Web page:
Transitioning Tips for Summer to Fall Vegetable Crops

Web Admin Disease, Organic, Pests

By Ayanava Majumdar, Chip East and Eric Schavey

The southeastern United States is the hotbed of insect and disease issues in vegetable crops. Growers constantly have to deal with not only established pest and weed issues, but also the invasive ones. Organic farming of vegetables is a challenge for producers everywhere in the United States, and the battle against insect pests is particularly intense in the Deep South.

Transitioning Tips

In Alabama, the overlapping generations of cabbage loopers and fall armyworm caterpillars along with Harlequin bugs can rapidly decimate a good crop of brassicas. So, watch out and scout to determine action to prevent crop failure. If you are planning to shift to fall or winter crops after the summer, here are some general reminders from the integrated pest management (IPM) perspective:

  • Sanitation is an IPM Level 1 tactic that is part of the pest prevention tactics and has long-term consequences for agriculture. Sanitation includes removal of plant or crop debris immediately after production is over. Don’t let the vines or plant debris rot in place while you are busy with other things. Insects like squash vine borers, squash bugs, armyworms and cutworms can be slowed down from building up on organic farms with regular sanitation practices.
  • Sanitation also includes weed control in and around vegetable beds. If you are a high-tunnel producer, control weeds inside and outside the tunnel before shifting to the new crop. Weed control becomes tough and very labor-intensive once a crop is in the ground.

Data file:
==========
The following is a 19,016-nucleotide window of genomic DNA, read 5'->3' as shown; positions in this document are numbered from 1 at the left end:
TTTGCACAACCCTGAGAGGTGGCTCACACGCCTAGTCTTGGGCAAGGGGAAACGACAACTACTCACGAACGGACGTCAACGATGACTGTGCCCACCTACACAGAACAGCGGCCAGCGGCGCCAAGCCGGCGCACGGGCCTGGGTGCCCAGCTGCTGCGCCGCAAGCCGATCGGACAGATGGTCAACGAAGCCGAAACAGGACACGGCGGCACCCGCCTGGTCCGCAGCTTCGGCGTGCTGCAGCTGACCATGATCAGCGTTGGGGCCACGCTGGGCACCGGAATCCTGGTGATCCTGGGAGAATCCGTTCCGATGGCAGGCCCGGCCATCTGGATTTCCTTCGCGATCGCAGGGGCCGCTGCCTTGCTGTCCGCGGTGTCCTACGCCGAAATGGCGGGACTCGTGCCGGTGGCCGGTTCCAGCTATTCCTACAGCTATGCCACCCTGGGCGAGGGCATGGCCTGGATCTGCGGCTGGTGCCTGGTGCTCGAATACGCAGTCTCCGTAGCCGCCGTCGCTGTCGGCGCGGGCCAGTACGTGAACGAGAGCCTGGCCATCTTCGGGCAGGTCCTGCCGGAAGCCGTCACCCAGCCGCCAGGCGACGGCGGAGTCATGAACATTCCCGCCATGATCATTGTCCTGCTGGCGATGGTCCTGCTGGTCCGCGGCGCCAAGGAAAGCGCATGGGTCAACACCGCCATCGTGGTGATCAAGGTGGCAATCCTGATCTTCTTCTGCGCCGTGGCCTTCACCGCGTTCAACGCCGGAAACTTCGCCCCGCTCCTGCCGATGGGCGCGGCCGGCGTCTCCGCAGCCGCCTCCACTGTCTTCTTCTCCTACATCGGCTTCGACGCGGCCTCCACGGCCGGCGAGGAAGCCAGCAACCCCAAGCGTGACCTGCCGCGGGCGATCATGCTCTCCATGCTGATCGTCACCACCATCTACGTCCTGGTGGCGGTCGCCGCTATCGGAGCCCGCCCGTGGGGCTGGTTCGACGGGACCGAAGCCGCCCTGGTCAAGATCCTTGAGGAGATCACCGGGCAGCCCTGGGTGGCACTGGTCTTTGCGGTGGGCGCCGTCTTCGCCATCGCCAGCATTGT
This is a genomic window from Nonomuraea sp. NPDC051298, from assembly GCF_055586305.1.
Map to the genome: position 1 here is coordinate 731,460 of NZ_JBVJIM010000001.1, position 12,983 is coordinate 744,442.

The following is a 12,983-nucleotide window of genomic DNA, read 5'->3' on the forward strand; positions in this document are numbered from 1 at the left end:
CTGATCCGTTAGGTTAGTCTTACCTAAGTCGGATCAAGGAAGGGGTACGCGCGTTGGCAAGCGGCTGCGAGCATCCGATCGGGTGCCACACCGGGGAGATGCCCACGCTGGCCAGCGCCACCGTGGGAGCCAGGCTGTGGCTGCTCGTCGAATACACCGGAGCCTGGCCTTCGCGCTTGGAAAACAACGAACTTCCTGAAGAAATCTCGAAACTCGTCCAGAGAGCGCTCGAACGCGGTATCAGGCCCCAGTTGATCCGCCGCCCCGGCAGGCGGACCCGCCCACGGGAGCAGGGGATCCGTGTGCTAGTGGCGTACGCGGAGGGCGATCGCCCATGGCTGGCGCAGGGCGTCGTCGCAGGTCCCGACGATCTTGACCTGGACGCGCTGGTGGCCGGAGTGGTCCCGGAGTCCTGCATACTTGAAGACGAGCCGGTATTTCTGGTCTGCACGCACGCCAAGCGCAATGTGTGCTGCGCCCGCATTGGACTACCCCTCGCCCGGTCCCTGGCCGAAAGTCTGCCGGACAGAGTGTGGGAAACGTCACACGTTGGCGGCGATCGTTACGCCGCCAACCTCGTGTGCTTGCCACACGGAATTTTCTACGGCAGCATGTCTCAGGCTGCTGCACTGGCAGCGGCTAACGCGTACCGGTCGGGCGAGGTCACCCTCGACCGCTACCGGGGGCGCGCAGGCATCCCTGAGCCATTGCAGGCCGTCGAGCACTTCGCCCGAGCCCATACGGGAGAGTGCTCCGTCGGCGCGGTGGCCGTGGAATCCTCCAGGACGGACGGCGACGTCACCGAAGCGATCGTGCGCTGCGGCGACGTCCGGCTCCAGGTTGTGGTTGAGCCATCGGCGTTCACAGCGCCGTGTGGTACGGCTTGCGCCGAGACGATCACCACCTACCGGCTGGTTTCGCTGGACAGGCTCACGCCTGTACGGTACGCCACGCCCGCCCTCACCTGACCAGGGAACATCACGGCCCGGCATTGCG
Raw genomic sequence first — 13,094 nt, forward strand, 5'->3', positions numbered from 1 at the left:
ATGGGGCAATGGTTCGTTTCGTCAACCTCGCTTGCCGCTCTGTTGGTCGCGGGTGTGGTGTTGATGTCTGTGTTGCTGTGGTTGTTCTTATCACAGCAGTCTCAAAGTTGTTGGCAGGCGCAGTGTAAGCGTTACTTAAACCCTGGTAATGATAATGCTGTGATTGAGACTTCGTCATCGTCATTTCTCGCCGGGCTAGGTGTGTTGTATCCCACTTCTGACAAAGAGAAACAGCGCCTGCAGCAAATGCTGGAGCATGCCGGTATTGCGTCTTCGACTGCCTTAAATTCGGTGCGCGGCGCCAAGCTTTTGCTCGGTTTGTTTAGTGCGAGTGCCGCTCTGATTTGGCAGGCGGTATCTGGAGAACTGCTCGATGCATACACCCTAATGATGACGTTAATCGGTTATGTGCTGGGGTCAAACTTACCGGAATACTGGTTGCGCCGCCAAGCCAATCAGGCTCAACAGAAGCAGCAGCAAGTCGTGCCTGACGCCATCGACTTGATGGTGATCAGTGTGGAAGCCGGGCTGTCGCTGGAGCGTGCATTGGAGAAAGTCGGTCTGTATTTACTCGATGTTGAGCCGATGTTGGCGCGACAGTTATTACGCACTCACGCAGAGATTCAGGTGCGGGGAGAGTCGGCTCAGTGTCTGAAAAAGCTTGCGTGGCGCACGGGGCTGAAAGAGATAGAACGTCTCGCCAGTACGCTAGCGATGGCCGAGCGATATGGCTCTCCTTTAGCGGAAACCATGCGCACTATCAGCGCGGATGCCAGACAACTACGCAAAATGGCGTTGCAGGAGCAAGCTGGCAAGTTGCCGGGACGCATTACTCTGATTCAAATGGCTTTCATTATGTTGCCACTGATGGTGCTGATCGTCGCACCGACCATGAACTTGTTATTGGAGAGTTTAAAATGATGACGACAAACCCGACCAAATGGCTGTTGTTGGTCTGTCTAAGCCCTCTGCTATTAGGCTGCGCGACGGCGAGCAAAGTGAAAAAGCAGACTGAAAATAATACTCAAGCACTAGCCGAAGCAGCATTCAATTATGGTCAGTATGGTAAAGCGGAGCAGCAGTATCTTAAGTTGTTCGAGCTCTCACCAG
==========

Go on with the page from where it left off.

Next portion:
• If you mulched regularly during the summer, then this is a good time to check the status of the mulch. Take a look under the mulch material to note any pest buildup or excessive moisture to prevent insect or disease carryover. Proper aeration near the root zone is important. Excessive mulching can hide pests like armyworm and even snails or slugs that live off the organic matter.
  • Make sure you re-fertilize and rejuvenate the soil as you shift to other crops. If you are a small or beginning farmer, routine soil sampling and knowledge of nutrient levels can help you cut costs with less guesswork. Keep good records manually or use phone apps or desktop software to automate your record-keeping efforts.
  • If you need to put down any soil insecticide for insect pest control, then this transitioning time is best for granular insecticide applications. If you have a history of snails and/or slugs in your vegetables, then limited soil disturbance and application of granular baits can help reduce infestations. Prevent water clogging in the field and manage irrigation when you apply soil-based insecticides.
  • Carefully plan your crop rotation to avoid pest buildup. Consult your Extension office for the latest recommendations. Keep low-cost pest exclusion fabric handy for installing over brassica crops, especially to protect the small plants from moths and yellowmargined leaf beetles. Several pest-exclusion articles in the past provide details on how to implement a temporary system that cuts use of expensive organic insecticides and reduces labor.

As a last note, specialty crop producers should scout weekly or more often. To stay in touch with additional IPM research and pest alerts in Alabama, producers should subscribe to the Alabama IPM Communicator E-newsletter (www.aces.edu/ipmcommunicator). Use the Farming Basics mobile app to subscribe to the newsletter, identify common insects, connect to beginning farmer resources and to contact a commercial horticulture regional Extension agent in Alabama.

Ayanava Majumdar is an Extension professor and entomologist at Auburn University. Chip East and Eric Schavey are regional Extension agents with the Alabama Cooperative Extension System.